Juvenile Criminal Defense

Lea en EspaƱol
Here are answers to some frequently asked questions about Juvenile Law:

Q. I received a “NOTICE OF RIGHT TO PETITION FOR THE SEALING OF RECORDS” letter in the mail. Can I now seal my child’s records?

A. Receiving a letter like this means your child is eligible to have his or her record sealed. 

Q. Aren’t juvenile records automatically sealed once the case is closed?

A. No, juvenile records are not automatically sealed unless ordered by the court. However, there is restricted access to their record.

Q. My child was accused of a criminal offense. I was told to bring him/her to the juvenile justice center and talk to an intake officer (probation officer). We met with the officer but nothing ever happened with the case and we never went to court. I thought the case was closed and that there was no record since we never went to court. If nothing happened with the case, why does he/she have a record?

A. More than likely your child was entered into the juvenile system upon meeting with the intake officer. Once a child is entered into the juvenile system, a record will exist unless it is sealed.

Q. How do I seal my child’s record?

A. You must petition the court to seal the record, but you need to make sure that your child is eligible. There are several factors that must be taken into consideration, such as, type of offense, age and last contact with probation department.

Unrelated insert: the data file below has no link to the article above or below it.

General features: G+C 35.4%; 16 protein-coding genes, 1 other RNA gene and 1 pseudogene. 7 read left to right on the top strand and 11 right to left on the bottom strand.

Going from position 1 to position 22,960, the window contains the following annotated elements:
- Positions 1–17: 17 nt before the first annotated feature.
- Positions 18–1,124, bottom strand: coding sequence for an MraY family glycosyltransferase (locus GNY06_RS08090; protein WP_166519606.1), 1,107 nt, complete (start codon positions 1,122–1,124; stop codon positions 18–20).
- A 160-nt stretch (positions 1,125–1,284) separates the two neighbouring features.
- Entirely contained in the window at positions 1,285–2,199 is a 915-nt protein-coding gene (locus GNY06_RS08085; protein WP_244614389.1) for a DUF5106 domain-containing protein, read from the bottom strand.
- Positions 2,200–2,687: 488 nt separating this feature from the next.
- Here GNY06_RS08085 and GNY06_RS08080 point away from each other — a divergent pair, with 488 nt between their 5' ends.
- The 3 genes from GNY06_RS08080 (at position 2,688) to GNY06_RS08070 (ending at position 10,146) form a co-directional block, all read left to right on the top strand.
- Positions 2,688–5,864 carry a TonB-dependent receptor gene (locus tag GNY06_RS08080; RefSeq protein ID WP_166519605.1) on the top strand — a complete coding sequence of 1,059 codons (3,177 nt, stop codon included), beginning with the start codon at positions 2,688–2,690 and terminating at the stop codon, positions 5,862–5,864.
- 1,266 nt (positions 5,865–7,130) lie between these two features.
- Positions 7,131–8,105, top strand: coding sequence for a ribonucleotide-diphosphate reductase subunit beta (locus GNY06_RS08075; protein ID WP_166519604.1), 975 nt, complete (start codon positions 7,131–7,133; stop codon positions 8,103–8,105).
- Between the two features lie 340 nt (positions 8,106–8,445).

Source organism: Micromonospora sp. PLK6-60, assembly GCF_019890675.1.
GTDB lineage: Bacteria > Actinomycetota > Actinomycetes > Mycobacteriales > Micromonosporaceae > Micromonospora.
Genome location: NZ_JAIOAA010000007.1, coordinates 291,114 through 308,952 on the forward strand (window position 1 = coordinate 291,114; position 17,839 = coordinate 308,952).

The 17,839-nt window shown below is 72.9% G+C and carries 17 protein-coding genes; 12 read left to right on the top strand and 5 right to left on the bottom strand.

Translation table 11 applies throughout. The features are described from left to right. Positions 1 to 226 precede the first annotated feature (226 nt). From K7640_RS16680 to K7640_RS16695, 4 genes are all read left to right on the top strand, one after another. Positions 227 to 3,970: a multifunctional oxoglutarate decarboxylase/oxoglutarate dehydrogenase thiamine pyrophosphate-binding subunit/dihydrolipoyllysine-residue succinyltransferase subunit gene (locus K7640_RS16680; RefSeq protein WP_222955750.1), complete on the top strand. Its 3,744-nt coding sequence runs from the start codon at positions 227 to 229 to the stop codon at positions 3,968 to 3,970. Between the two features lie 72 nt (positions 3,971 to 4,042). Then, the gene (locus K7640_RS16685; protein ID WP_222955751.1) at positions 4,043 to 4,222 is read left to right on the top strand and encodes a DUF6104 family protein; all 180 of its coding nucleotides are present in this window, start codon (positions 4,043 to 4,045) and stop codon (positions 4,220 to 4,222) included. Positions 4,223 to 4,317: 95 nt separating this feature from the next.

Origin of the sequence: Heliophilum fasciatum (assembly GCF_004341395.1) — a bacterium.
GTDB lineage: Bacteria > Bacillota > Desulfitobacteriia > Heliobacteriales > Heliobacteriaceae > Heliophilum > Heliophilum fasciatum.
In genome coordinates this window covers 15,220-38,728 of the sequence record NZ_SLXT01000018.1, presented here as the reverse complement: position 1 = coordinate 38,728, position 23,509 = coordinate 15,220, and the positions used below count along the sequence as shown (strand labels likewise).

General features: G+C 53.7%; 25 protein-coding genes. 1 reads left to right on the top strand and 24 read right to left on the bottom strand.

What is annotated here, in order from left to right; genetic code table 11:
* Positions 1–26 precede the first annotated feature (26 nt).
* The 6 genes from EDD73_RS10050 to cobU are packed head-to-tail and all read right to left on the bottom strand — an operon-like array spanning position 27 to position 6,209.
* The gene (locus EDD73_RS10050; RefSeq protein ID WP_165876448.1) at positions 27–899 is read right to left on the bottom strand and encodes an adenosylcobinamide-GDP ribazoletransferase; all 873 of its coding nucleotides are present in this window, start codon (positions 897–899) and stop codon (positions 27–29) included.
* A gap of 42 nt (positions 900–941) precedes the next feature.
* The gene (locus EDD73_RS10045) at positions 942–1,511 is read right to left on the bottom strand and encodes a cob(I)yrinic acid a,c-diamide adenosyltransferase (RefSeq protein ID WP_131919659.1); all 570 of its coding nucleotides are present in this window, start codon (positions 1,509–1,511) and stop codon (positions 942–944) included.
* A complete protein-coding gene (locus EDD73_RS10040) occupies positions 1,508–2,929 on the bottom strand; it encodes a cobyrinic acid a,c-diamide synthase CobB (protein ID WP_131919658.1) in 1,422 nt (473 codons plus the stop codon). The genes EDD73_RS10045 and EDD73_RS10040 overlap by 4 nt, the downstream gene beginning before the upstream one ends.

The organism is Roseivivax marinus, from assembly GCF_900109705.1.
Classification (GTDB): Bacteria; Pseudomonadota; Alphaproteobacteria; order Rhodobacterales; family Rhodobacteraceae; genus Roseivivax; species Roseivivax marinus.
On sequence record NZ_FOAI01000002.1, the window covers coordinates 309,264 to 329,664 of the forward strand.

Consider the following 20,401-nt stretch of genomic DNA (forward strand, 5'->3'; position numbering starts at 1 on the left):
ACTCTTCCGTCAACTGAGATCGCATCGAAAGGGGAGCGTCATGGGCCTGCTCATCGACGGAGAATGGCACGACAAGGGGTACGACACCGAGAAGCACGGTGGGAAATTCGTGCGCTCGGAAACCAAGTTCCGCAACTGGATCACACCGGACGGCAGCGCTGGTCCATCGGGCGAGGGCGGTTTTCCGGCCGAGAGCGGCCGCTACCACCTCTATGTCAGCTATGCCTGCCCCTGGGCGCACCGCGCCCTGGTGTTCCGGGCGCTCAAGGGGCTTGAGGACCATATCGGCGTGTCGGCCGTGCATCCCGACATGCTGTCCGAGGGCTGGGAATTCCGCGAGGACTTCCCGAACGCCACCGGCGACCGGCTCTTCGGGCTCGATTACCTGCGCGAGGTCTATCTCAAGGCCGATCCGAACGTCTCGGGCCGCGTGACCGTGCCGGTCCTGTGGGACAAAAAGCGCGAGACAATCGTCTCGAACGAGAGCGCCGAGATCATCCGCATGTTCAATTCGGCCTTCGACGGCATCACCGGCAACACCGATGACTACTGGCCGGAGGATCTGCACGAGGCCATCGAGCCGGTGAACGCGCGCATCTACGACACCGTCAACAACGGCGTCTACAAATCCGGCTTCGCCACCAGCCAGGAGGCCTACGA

Q. My child was picked up last night and is being detained in the juvenile detention center. How can I get him out? Can I bond him out?

A. No, you cannot bond him out. Juveniles do not have access to bonds. However, he has a right to a detention hearing within 48 hours to determine if he can be released. If he is not released, another detention hearing will be held every 10 business days.

Q. What kind of rights does my child have?

A. Like an adult, a juvenile has rights under the United States and Texas Constitutions. Juvenile law is a combination of the Texas Family Code and Criminal Code. Your child has the right to remain silent, does not have to answer questions from the police or school officials and can ask for an attorney at any time.

Q. My child was questioned by the police without my permission. Can they do that?

A. Yes, your child can be questioned by police or school officials. However, your child does not have to answer any questions and has the right to remain silent and ask for an attorney at any time.